If increased use is causing problems for mobile networks as a result of remote working or simply people keeping in touch with friends then surely the answer is to ask people to minimise use at certain times of day. If no-one asks, consumers are unlikely to help.

The other alternative is to apply restrictions such as Netflix has done in reducing streaming quality: https://www.bbc.co.uk/news/technology-51968302

I’ve been making frequent FaceTime calls during the lockdown but I can go back to calling friends on their landline if they have one.

Phil says:
1 May 2020

Strange, we never get these problems with landlines.

I’ve not had any broadband connection problems and if anything the mobile signal here is better than it usually is which I put down to fewer idiots driving around with mobile glued to ear.

I agree with you, Phil. I am on the landline for two or three hours most days, usually talking to other people on their landline. Reception is good and the phone is convenient and comfortable.

I am sorry to hear that there are transmission difficulties for mobile phones. Somebody rang me this afternoon on her mobile and it was a struggle to make out what she was saying. She was obviously twirling around – as they do – and wandering in and out of a good signal. A mobile phone is a good reserve device but I still prefer to use the landline.

Those working from home are likely to be using the mobile phone provided by their employer, for calls and a variety of other purposes. Kevin has explained that the increased demands on the mobile networks including increased use for work and leisure appears to causing problems.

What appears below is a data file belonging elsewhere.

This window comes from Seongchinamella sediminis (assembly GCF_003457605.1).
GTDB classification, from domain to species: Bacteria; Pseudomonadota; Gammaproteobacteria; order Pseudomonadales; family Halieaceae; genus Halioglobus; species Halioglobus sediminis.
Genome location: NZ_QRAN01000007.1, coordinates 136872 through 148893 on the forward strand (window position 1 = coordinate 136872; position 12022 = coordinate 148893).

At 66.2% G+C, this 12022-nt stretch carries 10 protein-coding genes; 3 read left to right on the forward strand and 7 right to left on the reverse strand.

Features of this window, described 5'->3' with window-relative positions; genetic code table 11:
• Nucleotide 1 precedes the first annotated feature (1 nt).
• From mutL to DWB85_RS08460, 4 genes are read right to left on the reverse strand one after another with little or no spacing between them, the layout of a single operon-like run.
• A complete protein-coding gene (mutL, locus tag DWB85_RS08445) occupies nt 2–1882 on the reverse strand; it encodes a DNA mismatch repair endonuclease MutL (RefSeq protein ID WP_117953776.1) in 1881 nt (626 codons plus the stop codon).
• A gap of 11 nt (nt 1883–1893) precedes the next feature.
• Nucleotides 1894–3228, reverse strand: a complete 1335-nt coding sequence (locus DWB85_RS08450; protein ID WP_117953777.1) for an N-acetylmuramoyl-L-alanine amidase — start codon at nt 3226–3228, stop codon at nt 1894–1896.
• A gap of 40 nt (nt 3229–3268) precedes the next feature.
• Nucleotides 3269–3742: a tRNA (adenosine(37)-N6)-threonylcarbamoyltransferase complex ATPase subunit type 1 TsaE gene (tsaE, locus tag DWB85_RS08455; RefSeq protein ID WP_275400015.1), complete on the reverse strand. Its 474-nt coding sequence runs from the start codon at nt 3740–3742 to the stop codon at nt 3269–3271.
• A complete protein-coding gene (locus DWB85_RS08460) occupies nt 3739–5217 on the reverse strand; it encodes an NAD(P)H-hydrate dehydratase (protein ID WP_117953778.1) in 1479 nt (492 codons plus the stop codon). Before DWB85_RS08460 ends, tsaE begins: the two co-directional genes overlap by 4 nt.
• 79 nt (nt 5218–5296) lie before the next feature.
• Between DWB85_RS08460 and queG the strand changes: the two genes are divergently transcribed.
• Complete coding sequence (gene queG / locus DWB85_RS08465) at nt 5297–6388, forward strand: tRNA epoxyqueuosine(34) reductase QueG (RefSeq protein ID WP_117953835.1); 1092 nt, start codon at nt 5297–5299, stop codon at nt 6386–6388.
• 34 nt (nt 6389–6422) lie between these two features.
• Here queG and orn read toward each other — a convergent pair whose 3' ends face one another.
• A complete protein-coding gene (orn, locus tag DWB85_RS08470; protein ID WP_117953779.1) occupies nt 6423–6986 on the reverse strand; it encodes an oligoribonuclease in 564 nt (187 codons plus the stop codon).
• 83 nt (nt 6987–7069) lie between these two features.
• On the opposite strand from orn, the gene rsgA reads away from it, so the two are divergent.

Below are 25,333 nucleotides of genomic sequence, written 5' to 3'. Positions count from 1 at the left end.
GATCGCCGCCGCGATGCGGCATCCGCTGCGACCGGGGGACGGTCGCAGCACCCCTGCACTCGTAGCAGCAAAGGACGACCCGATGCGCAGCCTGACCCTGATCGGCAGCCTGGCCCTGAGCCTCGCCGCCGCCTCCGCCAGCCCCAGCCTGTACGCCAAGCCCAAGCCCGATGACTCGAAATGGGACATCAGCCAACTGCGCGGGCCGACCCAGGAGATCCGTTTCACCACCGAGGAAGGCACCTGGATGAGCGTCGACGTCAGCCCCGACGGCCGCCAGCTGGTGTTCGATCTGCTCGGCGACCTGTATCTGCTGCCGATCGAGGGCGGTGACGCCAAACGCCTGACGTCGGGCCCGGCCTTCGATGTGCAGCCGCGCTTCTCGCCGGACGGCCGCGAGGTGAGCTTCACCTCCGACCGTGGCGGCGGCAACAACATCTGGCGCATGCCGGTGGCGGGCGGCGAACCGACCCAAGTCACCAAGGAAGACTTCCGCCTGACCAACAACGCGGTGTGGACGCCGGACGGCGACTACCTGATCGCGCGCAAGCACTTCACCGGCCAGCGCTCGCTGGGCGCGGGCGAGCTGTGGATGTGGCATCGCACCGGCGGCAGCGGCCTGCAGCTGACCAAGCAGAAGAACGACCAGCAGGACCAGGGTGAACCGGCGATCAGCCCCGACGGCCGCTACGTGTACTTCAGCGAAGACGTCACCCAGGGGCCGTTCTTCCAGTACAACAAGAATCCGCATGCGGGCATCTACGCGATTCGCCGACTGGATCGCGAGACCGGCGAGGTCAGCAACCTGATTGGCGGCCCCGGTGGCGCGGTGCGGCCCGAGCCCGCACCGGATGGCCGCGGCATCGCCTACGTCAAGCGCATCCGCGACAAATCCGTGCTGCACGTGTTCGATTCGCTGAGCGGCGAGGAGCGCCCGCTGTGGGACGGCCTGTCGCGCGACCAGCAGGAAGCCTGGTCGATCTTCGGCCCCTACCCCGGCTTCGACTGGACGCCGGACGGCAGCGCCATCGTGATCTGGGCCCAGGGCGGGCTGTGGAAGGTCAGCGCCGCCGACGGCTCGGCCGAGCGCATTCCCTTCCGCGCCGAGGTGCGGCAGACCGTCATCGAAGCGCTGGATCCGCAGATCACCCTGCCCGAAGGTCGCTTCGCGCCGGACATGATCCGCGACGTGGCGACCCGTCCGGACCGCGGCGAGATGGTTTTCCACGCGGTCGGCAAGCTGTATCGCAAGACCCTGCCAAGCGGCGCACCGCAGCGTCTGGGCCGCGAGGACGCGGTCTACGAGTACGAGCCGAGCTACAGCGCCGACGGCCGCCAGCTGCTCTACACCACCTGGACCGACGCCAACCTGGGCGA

Ideeed – It shows how much we lack in resilience, how unprepared we are for doing things differently, and how poor the mobile network coverage is outside the main concentrations of people.

Over the years the balance of phone tariffs, for both landline and mobile, has changed from variable costs [call charges] to fixed costs [line rental, network charges] so many people have abandoned the landline as an unecessary expense, but it has its uses if your home is being turned into an office or other form of workplace. I would expect employers to contribute towards the extra costs of staff working from their own home – heating and energy, telephone bills, postage, other resources and to develop sensible HR and H&S policies to regulate it.

I am not convinced that working from home will continue at anything like the present level after the emergency. It is very disruptive of normal family life, most UK homes do not have enough space to set aside a room for use as an office, and even ‘paperless’ functions seem to generate a need to produce and store documents. From a management perspective it is not an ideal arrangement as contact and interaction is greatly reduced. I would imagine it could give rise to its own stresses and working difficulties.

I can see part-time home-working increasing but if everyone wants to be absent from the office on Fridays the pressure on public transport on the other working days will not diminish.

So many jobs require attendance at a particular place hospital, shop, school] or involvement in a particular activity with fixed or special equipment [farming, manufacturing, service industry] that home working is an irrelevance for most workers, but as usual tthe metro-centric media think the commuting classes are the only people who matter.

There have been plenty of people pushing for improvements in the mobile network and every year we see improvements in coverage. The current situation was unexpected but may help push the mobile networks to improve capacity.

I see part-time home working (say one or two days a week) as a way of making a worthwhile reduction in commuting, but that’s a subject for another Convo.

I agree with your final paragraph, Wavechange, but feel it is fair to say here that unless the infrastructure for proper connectivity across all parts of the country is brought up to a good standard in the near future we cannot address the commuting issue, whether it’s by car or train, and its attendant problems of emissions, pollution, energy demand and safety.

Throughout our discussions I’ve been supportive of improvements to the infrastructure, John. I suspect that it might be more useful to invest in providing better 4G coverage than venturing into 5G in selected locations.